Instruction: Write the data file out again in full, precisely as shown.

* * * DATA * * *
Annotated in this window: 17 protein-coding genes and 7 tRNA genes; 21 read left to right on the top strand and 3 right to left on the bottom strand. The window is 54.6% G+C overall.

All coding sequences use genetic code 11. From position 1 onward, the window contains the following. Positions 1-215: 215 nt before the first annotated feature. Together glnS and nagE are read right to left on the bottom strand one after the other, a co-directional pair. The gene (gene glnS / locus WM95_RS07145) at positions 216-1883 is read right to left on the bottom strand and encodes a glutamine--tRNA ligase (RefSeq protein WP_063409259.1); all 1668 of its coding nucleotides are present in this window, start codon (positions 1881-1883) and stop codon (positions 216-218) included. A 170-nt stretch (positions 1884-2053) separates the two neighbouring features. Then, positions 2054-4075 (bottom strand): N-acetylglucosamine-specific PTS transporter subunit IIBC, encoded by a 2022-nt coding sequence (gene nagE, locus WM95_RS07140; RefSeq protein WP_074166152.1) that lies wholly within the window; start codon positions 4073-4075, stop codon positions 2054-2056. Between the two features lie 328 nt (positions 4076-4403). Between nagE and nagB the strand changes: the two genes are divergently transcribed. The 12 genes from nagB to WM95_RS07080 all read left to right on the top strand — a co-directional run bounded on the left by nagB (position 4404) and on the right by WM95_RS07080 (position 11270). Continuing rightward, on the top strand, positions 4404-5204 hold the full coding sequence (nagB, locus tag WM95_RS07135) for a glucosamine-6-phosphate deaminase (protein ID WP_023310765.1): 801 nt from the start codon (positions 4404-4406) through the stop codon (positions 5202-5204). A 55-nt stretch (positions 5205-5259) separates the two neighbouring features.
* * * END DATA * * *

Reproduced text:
Annotated in this window: 17 protein-coding genes and 7 tRNA genes; 21 read left to right on the top strand and 3 right to left on the bottom strand. The window is 54.6% G+C overall.

All coding sequences use genetic code 11. From position 1 onward, the window contains the following. Positions 1-215: 215 nt before the first annotated feature. Together glnS and nagE are read right to left on the bottom strand one after the other, a co-directional pair. The gene (gene glnS / locus WM95_RS07145) at positions 216-1883 is read right to left on the bottom strand and encodes a glutamine--tRNA ligase (RefSeq protein WP_063409259.1); all 1668 of its coding nucleotides are present in this window, start codon (positions 1881-1883) and stop codon (positions 216-218) included. A 170-nt stretch (positions 1884-2053) separates the two neighbouring features. Then, positions 2054-4075 (bottom strand): N-acetylglucosamine-specific PTS transporter subunit IIBC, encoded by a 2022-nt coding sequence (gene nagE, locus WM95_RS07140; RefSeq protein WP_074166152.1) that lies wholly within the window; start codon positions 4073-4075, stop codon positions 2054-2056. Between the two features lie 328 nt (positions 4076-4403). Between nagE and nagB the strand changes: the two genes are divergently transcribed. The 12 genes from nagB to WM95_RS07080 all read left to right on the top strand — a co-directional run bounded on the left by nagB (position 4404) and on the right by WM95_RS07080 (position 11270). Continuing rightward, on the top strand, positions 4404-5204 hold the full coding sequence (nagB, locus tag WM95_RS07135) for a glucosamine-6-phosphate deaminase (protein ID WP_023310765.1): 801 nt from the start codon (positions 4404-4406) through the stop codon (positions 5202-5204). A 55-nt stretch (positions 5205-5259) separates the two neighbouring features.